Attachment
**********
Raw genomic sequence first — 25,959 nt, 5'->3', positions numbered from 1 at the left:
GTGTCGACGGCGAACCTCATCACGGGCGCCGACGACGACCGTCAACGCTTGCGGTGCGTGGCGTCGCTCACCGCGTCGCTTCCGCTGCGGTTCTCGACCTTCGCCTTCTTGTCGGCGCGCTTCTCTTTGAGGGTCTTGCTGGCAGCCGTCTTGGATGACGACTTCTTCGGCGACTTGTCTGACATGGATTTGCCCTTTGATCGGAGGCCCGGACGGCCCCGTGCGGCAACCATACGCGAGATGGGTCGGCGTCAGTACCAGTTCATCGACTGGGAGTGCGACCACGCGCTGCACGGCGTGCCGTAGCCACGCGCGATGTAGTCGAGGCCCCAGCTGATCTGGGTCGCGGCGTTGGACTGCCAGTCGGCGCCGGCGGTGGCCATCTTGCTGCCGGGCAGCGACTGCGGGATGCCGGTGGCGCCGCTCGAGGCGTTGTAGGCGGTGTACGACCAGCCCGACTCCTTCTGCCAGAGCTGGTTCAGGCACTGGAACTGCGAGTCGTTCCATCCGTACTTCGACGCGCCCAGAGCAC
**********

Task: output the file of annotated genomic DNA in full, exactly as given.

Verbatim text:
Raw genomic sequence first — 25,959 nt, 5'->3', positions numbered from 1 at the left:
GTGTCGACGGCGAACCTCATCACGGGCGCCGACGACGACCGTCAACGCTTGCGGTGCGTGGCGTCGCTCACCGCGTCGCTTCCGCTGCGGTTCTCGACCTTCGCCTTCTTGTCGGCGCGCTTCTCTTTGAGGGTCTTGCTGGCAGCCGTCTTGGATGACGACTTCTTCGGCGACTTGTCTGACATGGATTTGCCCTTTGATCGGAGGCCCGGACGGCCCCGTGCGGCAACCATACGCGAGATGGGTCGGCGTCAGTACCAGTTCATCGACTGGGAGTGCGACCACGCGCTGCACGGCGTGCCGTAGCCACGCGCGATGTAGTCGAGGCCCCAGCTGATCTGGGTCGCGGCGTTGGACTGCCAGTCGGCGCCGGCGGTGGCCATCTTGCTGCCGGGCAGCGACTGCGGGATGCCGGTGGCGCCGCTCGAGGCGTTGTAGGCGGTGTACGACCAGCCCGACTCCTTCTGCCAGAGCTGGTTCAGGCACTGGAACTGCGAGTCGTTCCATCCGTACTTCGACGCGCCCAGAGCAC